Wooden AAC Plane

Overall, it’s a cute hat, and with some modifications I will probably make this again.

The hat was an accessory to go with the absolutely awesome airplane my husband made the little girl for her birthday.  She enjoys pushing it around, making the rudder flap, spinning the propeller, and scooting around in circles on it.  She knows that the hat goes with the airplane, but it usually doesn’t last long.  Probably because the hat is lined with fleece and it’s really hot in June in North Carolina.  The airplane is made to look like an old World War II Army Air Corps trainer.  I may be slightly partial, but I think he did an incredible job on the plane!

-Heather

Linking to: Anything Goes MondayFabric Tuesday @ Quilt StorySew Cute Tuesday @ Blossom Heart QuiltsLet’s Bee Social Wednesday @ SewFreshQuiltsNeedle and Thread Thursday @ My Quilt InfatuationFinish it up Friday @ Crazy Mom QuiltsWhoop Whoop Fridays @ Confessions of a Quilt AddictTGIFF , Fabric Frenzy Friday @ Ft. Worth FabricSewjo Saturday at My Go-Go LifeShow off Saturday at Sew Can She, and Sewing Saturday at Simple Simon & Co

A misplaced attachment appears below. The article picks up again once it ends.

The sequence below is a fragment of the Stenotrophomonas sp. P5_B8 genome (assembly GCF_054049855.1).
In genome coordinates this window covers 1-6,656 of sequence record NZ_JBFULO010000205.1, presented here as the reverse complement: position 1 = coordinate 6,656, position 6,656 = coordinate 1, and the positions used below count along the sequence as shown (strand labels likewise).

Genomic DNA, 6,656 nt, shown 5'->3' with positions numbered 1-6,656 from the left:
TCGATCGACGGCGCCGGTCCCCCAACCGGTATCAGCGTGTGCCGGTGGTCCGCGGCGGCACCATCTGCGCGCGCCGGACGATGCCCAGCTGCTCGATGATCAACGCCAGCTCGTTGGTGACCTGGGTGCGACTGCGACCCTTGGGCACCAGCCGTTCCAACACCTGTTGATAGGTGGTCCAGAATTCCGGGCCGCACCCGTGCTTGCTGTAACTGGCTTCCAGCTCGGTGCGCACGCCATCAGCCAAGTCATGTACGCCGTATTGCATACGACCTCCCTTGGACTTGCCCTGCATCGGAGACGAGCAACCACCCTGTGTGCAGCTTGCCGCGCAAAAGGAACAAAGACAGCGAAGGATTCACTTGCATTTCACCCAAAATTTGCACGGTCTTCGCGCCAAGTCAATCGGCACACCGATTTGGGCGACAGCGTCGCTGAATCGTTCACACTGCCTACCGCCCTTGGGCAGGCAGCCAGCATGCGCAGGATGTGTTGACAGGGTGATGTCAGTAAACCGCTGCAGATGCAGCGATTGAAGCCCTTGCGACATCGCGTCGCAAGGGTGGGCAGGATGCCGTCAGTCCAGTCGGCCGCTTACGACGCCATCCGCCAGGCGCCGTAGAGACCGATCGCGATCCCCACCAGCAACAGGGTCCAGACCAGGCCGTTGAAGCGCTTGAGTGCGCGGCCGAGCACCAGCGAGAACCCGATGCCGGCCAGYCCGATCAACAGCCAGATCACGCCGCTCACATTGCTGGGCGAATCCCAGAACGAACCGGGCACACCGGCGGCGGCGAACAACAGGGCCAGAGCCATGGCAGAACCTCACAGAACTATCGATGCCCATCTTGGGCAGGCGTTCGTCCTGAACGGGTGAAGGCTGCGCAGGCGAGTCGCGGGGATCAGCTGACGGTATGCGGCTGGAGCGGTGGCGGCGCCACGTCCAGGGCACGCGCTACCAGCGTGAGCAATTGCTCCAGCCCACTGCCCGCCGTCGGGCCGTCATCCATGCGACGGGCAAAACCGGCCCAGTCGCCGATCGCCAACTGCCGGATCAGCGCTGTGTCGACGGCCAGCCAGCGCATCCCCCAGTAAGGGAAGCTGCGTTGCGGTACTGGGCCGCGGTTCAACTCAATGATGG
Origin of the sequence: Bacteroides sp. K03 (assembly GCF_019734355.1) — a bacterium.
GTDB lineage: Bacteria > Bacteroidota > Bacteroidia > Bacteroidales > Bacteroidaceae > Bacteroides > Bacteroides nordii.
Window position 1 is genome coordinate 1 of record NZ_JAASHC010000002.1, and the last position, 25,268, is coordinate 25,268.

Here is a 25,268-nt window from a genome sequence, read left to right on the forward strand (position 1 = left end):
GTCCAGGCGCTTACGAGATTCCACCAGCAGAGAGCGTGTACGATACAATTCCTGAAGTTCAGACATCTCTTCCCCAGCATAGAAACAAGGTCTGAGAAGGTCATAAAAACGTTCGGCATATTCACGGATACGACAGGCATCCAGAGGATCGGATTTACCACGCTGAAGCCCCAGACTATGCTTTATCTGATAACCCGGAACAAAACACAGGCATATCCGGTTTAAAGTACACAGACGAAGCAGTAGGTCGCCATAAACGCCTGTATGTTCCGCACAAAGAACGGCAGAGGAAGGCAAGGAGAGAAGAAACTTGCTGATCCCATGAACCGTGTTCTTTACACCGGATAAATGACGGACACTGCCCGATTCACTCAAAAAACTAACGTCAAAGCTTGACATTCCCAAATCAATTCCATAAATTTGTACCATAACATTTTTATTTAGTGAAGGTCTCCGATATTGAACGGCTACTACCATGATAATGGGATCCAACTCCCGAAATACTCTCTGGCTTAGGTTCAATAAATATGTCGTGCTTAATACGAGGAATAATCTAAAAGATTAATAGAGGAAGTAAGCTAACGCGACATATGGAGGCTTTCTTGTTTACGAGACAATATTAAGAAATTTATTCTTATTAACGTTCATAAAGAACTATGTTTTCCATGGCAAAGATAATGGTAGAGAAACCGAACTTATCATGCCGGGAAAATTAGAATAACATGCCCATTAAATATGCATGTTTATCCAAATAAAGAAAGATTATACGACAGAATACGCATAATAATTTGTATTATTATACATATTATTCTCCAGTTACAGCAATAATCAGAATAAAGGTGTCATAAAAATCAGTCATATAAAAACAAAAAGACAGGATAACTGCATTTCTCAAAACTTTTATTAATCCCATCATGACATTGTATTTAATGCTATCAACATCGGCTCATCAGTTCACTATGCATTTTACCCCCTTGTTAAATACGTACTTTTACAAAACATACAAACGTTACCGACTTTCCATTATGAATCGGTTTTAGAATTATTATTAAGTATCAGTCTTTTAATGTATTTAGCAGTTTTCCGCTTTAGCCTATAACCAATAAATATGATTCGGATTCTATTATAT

Apple Loungewear Leggings

For this spring version of Kid’s Clothes week, I made the Apple Loungewear Leggings.  It was 80 this weekend in my part of North Carolina, and Monday it was rainy and 45 degrees.  Then again today, was mid-60’s so the weather is just crazy.  Either way, summer is not yet 100% here, so the little girl needs leggings.

Apple Loungewear Leggings by Shwin Designs

Pattern: Apple Loungewear Leggings by Shwin Designs, purchased end of November and finally made.

Size: 12-18 months

Sizing: The sizing was chart was pretty good.  Technically, she would have been in the 6-9 month waist size, but I’m glad I sized up to her RTW size.  These fit more comfortably, and will be worn longer.  My daughter is a tall, thin 14 month old and these leggings fit her incredibly well.  The length is good.  Most purchased pants are too short on here, and they would not have needed the extra length I added.

The leggings even work well under a dress, especially for a new walker that still trips occasionally.

Apple Loungewear Pants in action

Fabric: Purple floral purchased from Girl Charlee forever ago, so it looks like they no longer have it.  It’s a fairly substantial knit, I didn’t write it down but I’m guessing it is at least 8 oz, maybe 9 oz knit.  It is a great weight for leggings.Instructions: These leggings have three pieces, and are incredibly easy to construct.  They are a super fast sew.

Overall Impression: I like these leggings, and plan to make more pairs.  I wasn’t sure about the fold over waistband at first, but it fits right under her toddler tummy and helps keep the pants up without requiring elastic in the waist.  This pattern is a winner!